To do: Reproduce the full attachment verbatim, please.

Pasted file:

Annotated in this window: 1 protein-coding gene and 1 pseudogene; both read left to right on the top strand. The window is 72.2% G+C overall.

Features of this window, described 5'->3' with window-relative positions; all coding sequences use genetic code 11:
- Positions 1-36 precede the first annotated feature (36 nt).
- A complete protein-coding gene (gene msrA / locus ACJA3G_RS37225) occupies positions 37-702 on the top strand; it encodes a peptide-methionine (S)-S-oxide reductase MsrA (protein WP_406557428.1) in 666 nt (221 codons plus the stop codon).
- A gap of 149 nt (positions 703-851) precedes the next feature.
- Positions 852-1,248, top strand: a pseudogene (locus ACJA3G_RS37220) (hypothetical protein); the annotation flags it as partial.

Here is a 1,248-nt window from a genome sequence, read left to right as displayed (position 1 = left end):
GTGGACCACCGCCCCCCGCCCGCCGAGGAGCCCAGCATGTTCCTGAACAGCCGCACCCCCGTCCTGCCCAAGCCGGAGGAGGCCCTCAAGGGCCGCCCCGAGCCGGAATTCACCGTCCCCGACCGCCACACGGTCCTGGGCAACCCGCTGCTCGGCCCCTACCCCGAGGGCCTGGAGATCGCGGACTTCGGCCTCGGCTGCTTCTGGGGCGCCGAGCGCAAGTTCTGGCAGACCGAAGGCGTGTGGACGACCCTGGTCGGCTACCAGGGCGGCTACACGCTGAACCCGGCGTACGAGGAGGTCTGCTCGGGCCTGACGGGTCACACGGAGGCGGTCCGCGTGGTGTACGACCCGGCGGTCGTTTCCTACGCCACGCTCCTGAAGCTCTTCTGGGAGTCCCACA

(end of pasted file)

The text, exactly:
Annotated in this window: 1 protein-coding gene and 1 pseudogene; both read left to right on the top strand. The window is 72.2% G+C overall.

Features of this window, described 5'->3' with window-relative positions; all coding sequences use genetic code 11:
- Positions 1-36 precede the first annotated feature (36 nt).
- A complete protein-coding gene (gene msrA / locus ACJA3G_RS37225) occupies positions 37-702 on the top strand; it encodes a peptide-methionine (S)-S-oxide reductase MsrA (protein WP_406557428.1) in 666 nt (221 codons plus the stop codon).
- A gap of 149 nt (positions 703-851) precedes the next feature.
- Positions 852-1,248, top strand: a pseudogene (locus ACJA3G_RS37220) (hypothetical protein); the annotation flags it as partial.

Here is a 1,248-nt window from a genome sequence, read left to right as displayed (position 1 = left end):
GTGGACCACCGCCCCCCGCCCGCCGAGGAGCCCAGCATGTTCCTGAACAGCCGCACCCCCGTCCTGCCCAAGCCGGAGGAGGCCCTCAAGGGCCGCCCCGAGCCGGAATTCACCGTCCCCGACCGCCACACGGTCCTGGGCAACCCGCTGCTCGGCCCCTACCCCGAGGGCCTGGAGATCGCGGACTTCGGCCTCGGCTGCTTCTGGGGCGCCGAGCGCAAGTTCTGGCAGACCGAAGGCGTGTGGACGACCCTGGTCGGCTACCAGGGCGGCTACACGCTGAACCCGGCGTACGAGGAGGTCTGCTCGGGCCTGACGGGTCACACGGAGGCGGTCCGCGTGGTGTACGACCCGGCGGTCGTTTCCTACGCCACGCTCCTGAAGCTCTTCTGGGAGTCCCACA